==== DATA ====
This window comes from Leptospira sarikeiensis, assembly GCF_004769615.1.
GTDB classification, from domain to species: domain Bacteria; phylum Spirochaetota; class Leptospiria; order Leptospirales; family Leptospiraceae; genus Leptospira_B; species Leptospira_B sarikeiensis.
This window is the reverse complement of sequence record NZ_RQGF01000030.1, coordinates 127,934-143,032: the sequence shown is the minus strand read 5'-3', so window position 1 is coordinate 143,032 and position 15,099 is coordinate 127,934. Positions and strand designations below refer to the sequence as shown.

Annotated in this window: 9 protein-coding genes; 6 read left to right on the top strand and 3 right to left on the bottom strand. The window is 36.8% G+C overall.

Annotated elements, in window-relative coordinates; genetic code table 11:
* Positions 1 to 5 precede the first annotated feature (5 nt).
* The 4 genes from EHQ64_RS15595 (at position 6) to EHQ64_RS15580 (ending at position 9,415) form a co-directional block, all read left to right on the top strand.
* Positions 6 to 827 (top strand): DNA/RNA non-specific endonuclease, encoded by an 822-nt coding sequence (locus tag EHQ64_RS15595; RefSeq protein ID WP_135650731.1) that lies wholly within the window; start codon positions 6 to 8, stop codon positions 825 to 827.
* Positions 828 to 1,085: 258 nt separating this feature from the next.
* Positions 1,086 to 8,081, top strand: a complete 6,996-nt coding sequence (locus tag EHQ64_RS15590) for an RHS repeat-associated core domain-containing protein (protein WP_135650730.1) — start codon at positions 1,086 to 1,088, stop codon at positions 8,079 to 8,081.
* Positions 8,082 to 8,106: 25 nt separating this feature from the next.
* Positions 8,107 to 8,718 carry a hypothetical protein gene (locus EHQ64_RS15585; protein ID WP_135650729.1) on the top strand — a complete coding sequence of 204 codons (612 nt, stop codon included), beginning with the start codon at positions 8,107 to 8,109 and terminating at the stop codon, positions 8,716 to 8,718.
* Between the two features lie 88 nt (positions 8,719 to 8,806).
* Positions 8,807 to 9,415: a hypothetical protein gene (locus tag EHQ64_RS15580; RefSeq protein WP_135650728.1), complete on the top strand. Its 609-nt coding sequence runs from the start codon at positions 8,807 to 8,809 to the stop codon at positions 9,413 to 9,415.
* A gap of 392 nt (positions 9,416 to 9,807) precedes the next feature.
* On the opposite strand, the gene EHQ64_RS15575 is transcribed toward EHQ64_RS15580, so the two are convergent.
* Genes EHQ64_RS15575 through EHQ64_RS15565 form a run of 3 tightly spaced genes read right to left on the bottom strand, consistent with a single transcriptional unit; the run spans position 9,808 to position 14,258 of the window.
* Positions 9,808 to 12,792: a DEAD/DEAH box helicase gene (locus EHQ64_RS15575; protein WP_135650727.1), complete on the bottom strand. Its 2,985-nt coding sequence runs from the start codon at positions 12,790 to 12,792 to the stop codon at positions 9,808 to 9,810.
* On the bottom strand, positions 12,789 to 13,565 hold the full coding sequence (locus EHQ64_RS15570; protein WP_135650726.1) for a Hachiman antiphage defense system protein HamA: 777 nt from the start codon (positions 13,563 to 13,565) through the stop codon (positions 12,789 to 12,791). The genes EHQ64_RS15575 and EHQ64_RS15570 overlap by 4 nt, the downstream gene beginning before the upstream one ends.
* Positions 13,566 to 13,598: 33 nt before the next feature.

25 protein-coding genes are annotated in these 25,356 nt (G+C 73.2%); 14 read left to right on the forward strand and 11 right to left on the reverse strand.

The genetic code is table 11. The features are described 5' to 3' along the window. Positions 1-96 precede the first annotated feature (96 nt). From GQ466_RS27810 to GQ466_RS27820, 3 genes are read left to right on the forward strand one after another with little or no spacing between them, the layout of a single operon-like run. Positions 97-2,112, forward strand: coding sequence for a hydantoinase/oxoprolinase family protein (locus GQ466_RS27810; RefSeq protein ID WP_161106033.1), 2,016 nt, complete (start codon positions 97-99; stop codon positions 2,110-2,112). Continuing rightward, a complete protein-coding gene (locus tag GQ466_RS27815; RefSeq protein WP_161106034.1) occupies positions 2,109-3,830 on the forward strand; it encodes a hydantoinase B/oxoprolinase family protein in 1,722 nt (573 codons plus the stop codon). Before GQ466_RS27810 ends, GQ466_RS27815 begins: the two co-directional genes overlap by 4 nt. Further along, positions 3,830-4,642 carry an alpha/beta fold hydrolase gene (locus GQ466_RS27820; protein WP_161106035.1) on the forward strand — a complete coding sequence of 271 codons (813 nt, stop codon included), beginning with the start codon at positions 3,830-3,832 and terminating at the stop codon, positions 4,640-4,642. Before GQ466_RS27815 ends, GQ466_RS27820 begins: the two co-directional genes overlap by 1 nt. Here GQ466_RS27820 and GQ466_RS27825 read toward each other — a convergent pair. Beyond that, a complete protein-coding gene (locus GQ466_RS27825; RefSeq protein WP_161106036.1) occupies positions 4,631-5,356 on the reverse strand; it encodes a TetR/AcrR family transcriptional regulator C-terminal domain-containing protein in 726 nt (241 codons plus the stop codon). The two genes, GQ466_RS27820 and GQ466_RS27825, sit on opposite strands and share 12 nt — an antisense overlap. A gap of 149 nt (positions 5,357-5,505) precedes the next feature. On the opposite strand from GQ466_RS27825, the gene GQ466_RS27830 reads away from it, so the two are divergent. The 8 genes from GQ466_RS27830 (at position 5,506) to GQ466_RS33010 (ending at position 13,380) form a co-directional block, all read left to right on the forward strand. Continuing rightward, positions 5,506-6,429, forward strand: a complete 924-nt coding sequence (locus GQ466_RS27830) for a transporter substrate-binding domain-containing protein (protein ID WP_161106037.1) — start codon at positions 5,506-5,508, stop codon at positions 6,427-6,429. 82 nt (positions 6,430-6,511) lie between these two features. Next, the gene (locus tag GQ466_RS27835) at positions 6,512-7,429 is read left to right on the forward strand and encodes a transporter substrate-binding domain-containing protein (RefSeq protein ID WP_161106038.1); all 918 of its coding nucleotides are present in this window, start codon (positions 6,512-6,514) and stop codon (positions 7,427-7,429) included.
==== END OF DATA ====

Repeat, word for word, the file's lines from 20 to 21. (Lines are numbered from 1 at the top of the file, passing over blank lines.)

* Positions 13,566 to 13,598: 33 nt before the next feature.

25 protein-coding genes are annotated in these 25,356 nt (G+C 73.2%); 14 read left to right on the forward strand and 11 right to left on the reverse strand.